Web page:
One of the mysteries of the English language finally explained.
Wine, especially that which is cheap or of inferior quality.
- ‘If you ask for vino, you get an entire bottle of red wine with your lunch.’
- ‘Anyway, whether it is wise or not, I am at home with a glass of vino (and sadly only half a glass left in the bottle with no more in the house) thinking about my time in Plymouth, and particularly this flat.’
- ‘On getting home we decided we hadn't had half enough to drink so polished off two more bottles of local vino, more beer and ended up in the pool again at midnight.’
- ‘Cook a meal for two and share it bistro-style, complete with candles, freshly picked flowers and a bottle of cheap vino!’
- ‘Did anyone ever warn you than a bottle of vino contains something like 2,000 calories?’
- ‘While I polished off the vino, Judi finished with a manageable baked coconut and lime dessert, which she reckoned was more figure-friendly than the white chocolate and whisky bread-and-butter pudding.’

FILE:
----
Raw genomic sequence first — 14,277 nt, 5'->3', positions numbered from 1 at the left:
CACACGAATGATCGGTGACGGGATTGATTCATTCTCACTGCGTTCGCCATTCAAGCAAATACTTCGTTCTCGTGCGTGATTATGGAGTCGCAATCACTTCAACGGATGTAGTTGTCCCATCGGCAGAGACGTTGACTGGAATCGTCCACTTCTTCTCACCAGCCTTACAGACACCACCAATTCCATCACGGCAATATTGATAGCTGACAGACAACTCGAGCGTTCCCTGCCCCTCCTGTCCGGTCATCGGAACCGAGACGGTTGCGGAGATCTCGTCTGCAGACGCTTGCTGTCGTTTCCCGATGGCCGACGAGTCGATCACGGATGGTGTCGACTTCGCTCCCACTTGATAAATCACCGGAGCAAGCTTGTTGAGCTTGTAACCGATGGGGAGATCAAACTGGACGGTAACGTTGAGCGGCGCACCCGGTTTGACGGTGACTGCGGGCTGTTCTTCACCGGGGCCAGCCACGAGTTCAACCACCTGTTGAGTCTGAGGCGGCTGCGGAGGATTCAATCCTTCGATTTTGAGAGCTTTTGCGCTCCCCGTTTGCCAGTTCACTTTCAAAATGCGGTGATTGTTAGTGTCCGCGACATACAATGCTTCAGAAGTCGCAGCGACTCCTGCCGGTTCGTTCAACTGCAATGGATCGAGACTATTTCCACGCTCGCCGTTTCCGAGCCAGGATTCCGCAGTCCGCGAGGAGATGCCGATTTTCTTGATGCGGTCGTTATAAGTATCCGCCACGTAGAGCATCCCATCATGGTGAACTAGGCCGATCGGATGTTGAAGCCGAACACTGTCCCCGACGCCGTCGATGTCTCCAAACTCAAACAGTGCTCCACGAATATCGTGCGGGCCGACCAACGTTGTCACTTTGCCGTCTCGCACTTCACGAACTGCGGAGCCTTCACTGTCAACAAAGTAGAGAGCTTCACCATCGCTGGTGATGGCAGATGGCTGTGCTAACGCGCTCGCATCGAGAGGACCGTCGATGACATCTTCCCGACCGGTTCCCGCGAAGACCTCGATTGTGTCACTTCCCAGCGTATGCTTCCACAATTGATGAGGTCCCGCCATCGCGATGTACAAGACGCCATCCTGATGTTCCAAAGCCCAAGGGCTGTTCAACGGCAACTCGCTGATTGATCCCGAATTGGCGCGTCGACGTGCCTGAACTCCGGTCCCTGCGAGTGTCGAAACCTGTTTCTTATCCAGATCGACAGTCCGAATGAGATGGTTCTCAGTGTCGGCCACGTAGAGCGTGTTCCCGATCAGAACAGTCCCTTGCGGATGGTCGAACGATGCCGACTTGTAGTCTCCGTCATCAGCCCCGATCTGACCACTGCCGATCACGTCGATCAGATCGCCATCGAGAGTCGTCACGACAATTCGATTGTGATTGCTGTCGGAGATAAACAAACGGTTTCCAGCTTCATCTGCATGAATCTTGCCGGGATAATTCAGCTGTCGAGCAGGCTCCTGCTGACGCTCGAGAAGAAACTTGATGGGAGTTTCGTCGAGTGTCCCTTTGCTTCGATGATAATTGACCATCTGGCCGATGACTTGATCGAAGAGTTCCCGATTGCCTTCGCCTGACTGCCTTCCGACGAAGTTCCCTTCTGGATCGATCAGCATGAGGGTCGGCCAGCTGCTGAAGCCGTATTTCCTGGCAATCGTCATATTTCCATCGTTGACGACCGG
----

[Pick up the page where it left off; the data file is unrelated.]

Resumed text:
- ‘There were about 35 of us there, lots of friendly people, some gorgeous food, plentiful vino and lots of cheesy dancing!’
- ‘One member of our party was allergic to the sulfates in cheap red vino, so she ordered a bottle of San Pellegrino.’
- ‘The wine enhances the food without overwhelming it, and the food softens and accentuates the subtle nuances of the vino.’
- ‘True or not, it's certainly a great excuse to stick to the old vino.’
- ‘If you are a bit of a vino connoisseur then the new Newbridge wine club, which is to be set up shortly, could be just for you.’
- ‘Your spouse needs to be very careful with the vino.’
- ‘The flashy looking vinos - with easy to remember brand names and grape varieties everyone is comfy with - appeal to many only because they offend none.’
- ‘Christmas Day can be a maelstrom, so don't complicate things with your choice of vino.’
- ‘Ben had just got in from a gig and a couple of bottles of vino and so he, Sarah, Marky and I stayed up chatting, drinking and playing games until the wee small hours.’
- ‘After the explosions we all went in for a traditional bonfire night pie and pea supper (with seconds for fat lads) and a few beers and vinos.’
- ‘We Brits seem to favour eight pints of lager over a bottle of vino at the local tandoori.’
- ‘All the fans of primo vino out there may be interested to learn of the launch of a new wine circle in the town.’
- ‘Changing tastes in grape variety have also conspired against the humble canned vino.’
- ‘There is indeed an awful lot of veritas in vino but it's not overly well controlled and can't write for toffee.’
Spanish and Italian, ‘wine’.
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